Friday, 26 December 2008

Traditional medicine

Well true to being an African "Xhosa" female from relatively rural eastern cape, I am subjected again to traditional medicine. Throughout my life these have been around me, used on me, used by others. Like the one time my brother and I were subjected by an Aunt- god rest her soul- to River medicine(iyeza lomlambo). What happened was we had some rash and little pimples(for lack of a better word) on our legs and we had to drink a mug of this stuff, of course it tasted bad but what could we do he was 5 and I 11. Now at 28 years of age how do I justify subjecting myself to 3 quarter glasses of horrible tasting stuff.
Well let me explain:
Firstly-as I grow older I realise my parents might just know things I dont, so I listen to them more.
2ndly- I realise sometimes "modern" africans are quick to dismiss our forefathers' ways until someone packages it and sells it for a buck. Take the aloe plant, we all know its healing properties and occassionally use it. Then some bloke puts it in a bottle and calls it Aloe vera what what. Then its cool. right?
So when my dad says "what helps a broken bone heals fast is uMathunga", almost everyone knows about this medicine, cause when they see me in my aircast they enquire if I have uMathunga.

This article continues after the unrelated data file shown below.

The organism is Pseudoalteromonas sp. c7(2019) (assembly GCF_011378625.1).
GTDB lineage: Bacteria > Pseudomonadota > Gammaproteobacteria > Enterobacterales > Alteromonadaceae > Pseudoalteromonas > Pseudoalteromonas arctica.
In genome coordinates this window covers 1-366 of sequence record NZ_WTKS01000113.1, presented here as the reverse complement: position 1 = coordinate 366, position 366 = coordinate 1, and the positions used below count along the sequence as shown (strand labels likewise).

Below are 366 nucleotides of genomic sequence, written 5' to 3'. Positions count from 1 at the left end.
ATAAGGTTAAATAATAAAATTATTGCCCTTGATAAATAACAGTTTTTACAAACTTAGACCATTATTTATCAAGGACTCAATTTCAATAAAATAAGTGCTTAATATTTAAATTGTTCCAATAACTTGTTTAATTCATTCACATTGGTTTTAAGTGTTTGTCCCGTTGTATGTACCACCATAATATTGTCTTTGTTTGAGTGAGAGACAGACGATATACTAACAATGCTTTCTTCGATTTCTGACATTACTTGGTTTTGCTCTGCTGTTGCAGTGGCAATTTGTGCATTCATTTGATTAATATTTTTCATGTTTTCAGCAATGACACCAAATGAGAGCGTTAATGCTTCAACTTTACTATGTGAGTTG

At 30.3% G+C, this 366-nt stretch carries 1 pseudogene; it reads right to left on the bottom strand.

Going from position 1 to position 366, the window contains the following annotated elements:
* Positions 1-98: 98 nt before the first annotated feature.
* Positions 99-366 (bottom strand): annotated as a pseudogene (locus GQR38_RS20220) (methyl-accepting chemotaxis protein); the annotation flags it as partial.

So my dad got the roots and mixed something and now I take the 3 helpings a day. It is horrible. Its like ukrakrayo- the bitter one- a medicine we use to take as a detox-thats too modern a concept man, what I mean is a laxative. It was good just tasted bad.
As I am writing my mother comes "Just bringing you your medicine" she gives me the dreaded glass with a lemon cream biscuit to help with the taste. So much for no junk food.
Anyway on top of leaving room that this stuff helps, I am kinda scared what my parents will think. Believe it or not approaching 30 as I am, what they say or think still scares me a bit. Like the father of my child who has not come to acknowledge his child. Now if I am to refuse to take uMathunga that would just break all relations. I will be seen as not being proud of our traditions and living too much in the modern world.
So I keep quiet and take uMathunga....Yaackkkk

1 comment:

Me Tikie house said...

Right you are, I live in Switzerland for the past 38 years, but when it comes to my Mathunga or my African Bulb I jump for I know it heals a lot. Thats from a girl who grew up in Eastern Cape and Im glad I took that bitter stuff as a child.
Keep on taking it.